Rare diseases & EHDS: finding a delicate balance between research needs and patient rights

Guest article by the European Organisation for Rare Diseases (EURORDIS)

The European Health Data Space (EHDS) could be a new opportunity to ultimately improve the lives of over 30 million Europeans living with rare diseases. There are 6000 various rare diseases but only 6% of them have curative treatment. The rare disease community has many unmet needs.

The rarity of diseases means information and data about them are scarce, as there are often too few people in a geographic location to gather the necessary knowledge. Consequently, we still have a poor understanding of the pathophysiology of rare diseases. This is not only a challenge when formulating treatments to combat the disease, but it also results in under- or misdiagnosis, endangers patient health and causes downstream issues for clinical trial patient selection. Thus, the limited number of patients alongside the scarcity of available knowledge and expertise on these diseases, make rare diseases a field that could greatly benefit from European action. The creation of the EHDS holds a promise to enhance safe access to data to improve diagnosis, treatment, care and research for rare disease patients.

The fact that data is vital to progress on rare diseases is also recognised by patients themselves. According to EURORDIS survey, 97% of people living with a rare disease are willing to share their health data to foster research on their own disease, and 95% are also willing to share their data to improve research on diseases other than theirs. However, it is worth noting that 80% of people living with a rare disease wish to keep control over their data to avoid their information being used without their consent or in a different context from the one they disclosed.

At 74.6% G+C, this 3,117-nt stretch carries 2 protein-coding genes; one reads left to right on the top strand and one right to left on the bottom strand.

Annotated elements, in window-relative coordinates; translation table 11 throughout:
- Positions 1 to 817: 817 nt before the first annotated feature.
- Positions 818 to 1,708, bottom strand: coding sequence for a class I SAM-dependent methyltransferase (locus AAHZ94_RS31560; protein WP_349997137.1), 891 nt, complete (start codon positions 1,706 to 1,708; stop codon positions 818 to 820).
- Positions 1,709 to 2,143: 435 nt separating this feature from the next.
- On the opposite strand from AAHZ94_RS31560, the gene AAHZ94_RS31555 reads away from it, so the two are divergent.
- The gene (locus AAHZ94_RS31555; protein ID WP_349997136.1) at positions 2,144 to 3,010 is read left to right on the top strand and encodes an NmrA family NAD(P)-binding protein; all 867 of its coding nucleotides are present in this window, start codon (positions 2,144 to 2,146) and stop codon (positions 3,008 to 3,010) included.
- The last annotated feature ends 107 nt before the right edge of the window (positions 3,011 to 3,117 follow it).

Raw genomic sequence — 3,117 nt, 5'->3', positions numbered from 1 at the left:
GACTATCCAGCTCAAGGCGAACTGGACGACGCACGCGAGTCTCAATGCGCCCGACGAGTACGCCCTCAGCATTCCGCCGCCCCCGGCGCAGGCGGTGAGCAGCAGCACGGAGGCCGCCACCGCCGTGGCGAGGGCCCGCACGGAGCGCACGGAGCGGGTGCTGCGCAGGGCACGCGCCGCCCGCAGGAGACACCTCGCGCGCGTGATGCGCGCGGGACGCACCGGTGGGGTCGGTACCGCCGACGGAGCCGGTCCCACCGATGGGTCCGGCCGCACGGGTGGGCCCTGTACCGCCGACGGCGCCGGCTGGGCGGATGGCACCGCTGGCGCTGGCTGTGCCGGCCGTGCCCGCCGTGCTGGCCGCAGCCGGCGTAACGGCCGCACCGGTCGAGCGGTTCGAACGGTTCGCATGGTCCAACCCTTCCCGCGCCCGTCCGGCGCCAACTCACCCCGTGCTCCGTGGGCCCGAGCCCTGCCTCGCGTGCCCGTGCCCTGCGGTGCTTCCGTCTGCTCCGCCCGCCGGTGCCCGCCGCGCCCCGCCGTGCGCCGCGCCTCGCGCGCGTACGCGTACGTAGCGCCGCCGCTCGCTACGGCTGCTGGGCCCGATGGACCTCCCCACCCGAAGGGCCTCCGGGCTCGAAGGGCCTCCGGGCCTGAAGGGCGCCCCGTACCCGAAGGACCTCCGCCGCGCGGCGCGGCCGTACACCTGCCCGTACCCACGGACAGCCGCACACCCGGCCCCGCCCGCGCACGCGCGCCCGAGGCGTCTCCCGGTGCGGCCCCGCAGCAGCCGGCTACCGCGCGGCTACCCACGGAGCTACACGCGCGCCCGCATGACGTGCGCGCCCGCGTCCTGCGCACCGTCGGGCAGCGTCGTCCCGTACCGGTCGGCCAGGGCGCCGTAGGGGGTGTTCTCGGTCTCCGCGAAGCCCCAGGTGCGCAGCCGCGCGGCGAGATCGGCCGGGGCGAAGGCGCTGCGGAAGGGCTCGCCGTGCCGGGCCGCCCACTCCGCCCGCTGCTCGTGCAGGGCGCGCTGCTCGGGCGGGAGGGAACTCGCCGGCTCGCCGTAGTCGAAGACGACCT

To ensure that increased data sharing for research does not come at the price of a patient’s rights, there is a need to find a delicate balance between the research needs and individual data protection, as well as the prevention of informational harm and discrimination. This could be achieved through:

  • establishment of a secure data sharing environment;
  • putting in place data governance mechanisms allowing individuals to exercise control over their re-purposed data;
  • putting in place strong data anonymisation and pseudonymisation standards;
  • ensuring consistent and timely oversight of the data sharing systems;
  • increasing the level of digital health literacy of data sharing system’s users.

All in all, for the EHDS to live up to its promise has to achieve a balance between research needs and individual rights by applying a multi-faceted approach. That way researchers can continue making advancements in their field while protecting the privacy and sensitive information of individuals.

Disclaimer: the opinions – including possible policy recommendations – expressed in the article are those of the author and do not necessarily represent the views or opinions of EPHA. The mere appearance of the articles on the EPHA website does not mean an endorsement by EPHA. 

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